NBFF 2014 Review: ‘Unforgiven’

unforgiven whysoblu thumbMonday night at the Newport Beach Film Festival saw a film that I have been anticipating for some time be represented as the Japanese Spotlight feature of the night. I was quite happy to have seen it. The Japanese remake of Unforgiven makes a good case for why I am never against the idea of a remake, before I actually see it or have enough information to pass judgment. Clint Eastwood’s 1992 Best Picture winner is the film I consider to be his best work as a filmmaker (and as an actor, for that matter), so the concept of remaking his film should presumably strike ire in the hearts of those that claim remakes are always terrible. Of course, hypocrisy is a funny thing, as the reaction to Ken Watanabe starring in a samurai version of the same story seems to have made most skeptics excited about this particular idea. Still, this is not about the public at large, it is about what I thought of the film, which basically amounts to being an interesting remix.


Set in 1869 Japan, at a time nearing the end of the samurai, Ken Watanabe stars as Jubei Kamata, a legendary samurai, known for his ruthlessness in the past. Jubei currently lives a quiet life on a farm, where he takes care of his two children by himself (his wife passed away three years earlier). Jubei is recruited by a former associate, Kingo Baba (Akira Emoto), to assist him on a mission to kill two men who scarred a prostitute in a remote village and have basically gotten away, with no punishment. Jubei reluctantly accepts the mission, which will put him back into action, after years of staying away from the violence he was so comfortable with committing. As the men head towards their mission, we also have focus provided on the town, which is ruled over by a vicious chief of police, Ichizo Oishi (Kôichi Satô). Things will eventually come to a head, as the former samurai must put his own demons into perspective, while putting a stop to some of the ones that currently exist in reality.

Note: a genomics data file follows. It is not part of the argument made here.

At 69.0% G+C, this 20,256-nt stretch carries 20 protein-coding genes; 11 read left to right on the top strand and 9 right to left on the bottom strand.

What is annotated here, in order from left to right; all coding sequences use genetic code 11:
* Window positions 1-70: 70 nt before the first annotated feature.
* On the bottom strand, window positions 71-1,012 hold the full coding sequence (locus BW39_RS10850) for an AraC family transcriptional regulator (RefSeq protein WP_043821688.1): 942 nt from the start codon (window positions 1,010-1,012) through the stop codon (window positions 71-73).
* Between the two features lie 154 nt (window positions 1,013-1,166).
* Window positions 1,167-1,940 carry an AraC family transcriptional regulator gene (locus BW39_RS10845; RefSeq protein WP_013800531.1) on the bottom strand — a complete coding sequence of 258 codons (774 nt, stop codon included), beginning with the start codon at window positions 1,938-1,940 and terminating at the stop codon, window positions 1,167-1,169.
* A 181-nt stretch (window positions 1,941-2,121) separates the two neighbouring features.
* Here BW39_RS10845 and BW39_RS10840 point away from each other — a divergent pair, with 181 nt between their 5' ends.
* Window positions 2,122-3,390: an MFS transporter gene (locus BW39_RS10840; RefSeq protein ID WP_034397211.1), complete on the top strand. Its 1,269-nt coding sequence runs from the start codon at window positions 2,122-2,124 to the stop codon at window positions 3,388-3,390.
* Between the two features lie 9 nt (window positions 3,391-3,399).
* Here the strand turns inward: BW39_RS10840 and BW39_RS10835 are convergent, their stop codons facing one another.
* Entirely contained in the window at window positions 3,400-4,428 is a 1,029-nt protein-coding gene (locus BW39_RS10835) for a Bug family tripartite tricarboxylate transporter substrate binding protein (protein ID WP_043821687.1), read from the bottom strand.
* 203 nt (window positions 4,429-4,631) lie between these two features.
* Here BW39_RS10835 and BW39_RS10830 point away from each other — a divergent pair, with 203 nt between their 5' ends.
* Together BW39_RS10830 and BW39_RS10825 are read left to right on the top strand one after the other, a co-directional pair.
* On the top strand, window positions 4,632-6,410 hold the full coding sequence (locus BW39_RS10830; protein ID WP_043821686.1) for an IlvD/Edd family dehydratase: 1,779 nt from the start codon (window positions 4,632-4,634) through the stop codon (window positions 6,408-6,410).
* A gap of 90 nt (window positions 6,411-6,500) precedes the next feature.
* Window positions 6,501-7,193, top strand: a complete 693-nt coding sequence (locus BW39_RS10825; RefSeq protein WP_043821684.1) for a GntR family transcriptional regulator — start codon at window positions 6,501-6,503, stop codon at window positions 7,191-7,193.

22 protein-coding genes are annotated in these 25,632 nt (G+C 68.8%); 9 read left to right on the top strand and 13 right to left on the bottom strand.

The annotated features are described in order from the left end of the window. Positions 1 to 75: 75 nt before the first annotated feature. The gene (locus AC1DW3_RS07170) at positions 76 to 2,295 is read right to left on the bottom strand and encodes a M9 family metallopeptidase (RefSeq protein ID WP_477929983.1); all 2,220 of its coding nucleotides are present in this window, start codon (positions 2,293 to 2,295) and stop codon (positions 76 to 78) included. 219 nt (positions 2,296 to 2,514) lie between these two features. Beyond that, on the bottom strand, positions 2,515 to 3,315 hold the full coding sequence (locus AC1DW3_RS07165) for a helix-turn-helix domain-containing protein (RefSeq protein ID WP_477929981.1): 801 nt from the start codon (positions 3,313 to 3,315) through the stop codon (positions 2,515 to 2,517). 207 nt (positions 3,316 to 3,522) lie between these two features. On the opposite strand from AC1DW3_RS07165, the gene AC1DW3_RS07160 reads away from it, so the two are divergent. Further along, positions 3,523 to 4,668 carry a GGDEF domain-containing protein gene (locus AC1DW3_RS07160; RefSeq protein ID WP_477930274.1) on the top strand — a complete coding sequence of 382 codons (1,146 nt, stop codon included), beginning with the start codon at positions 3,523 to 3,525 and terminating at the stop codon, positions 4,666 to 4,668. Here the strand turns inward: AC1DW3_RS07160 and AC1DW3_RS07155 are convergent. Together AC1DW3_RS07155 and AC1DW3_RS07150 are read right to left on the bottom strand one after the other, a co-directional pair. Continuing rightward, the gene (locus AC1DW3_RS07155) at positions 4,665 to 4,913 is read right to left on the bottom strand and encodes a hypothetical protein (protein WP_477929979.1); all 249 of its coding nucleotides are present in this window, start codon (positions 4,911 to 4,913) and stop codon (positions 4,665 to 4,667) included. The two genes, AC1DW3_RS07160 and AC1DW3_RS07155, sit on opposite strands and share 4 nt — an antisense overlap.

For some broad thoughts on the film, it should be clear that Unforgiven is a clear-cut remake of the original film. There is virtually no difference in the story being told, aside from the placement of certain scenes and some minor changes here and there to better adjust for the fact that this is now a Japanese samurai story, as opposed to a western. It makes a lot of sense to see a film like this remade in such a way, but it does become more interesting to see the reversal, given that so many westerns have been inspired by the many samurai films that came before them. Among the many, Yojimbo became A Fistful of Dollars (which starred Eastwood), Seven Samurai became The Magnificent Seven, and now Unforgiven has now gone the other direction, which makes for an interesting comparison, given what Unforgiven functioned as.

I find Eastwood’s Unforgiven so interesting due to the fact that it stands as a revisionist or anti-western. While the film certainly has the appropriate setting of a western, it was a film that did not take pride in showing off the violence. It is in fact brutal and uncomfortable to watch, which is evident not only in the lack of flashiness, but in the eyes of the characters we follow. Adding to that was the presence of Eastwood as a career outlaw who has tried to reform himself. Given that Eastwood spent the better part of his early career playing western heroes praised for the work he did as basically a murdering bounty hunter, there is an extra layer of subtext added to the notion of him playing a guy that feels ashamed of his past. It is because of all this that the Japanese take on Unforgiven does not provide enough in the metanarrative to stack it against the original film, regardless of how well-acted and well made it may be.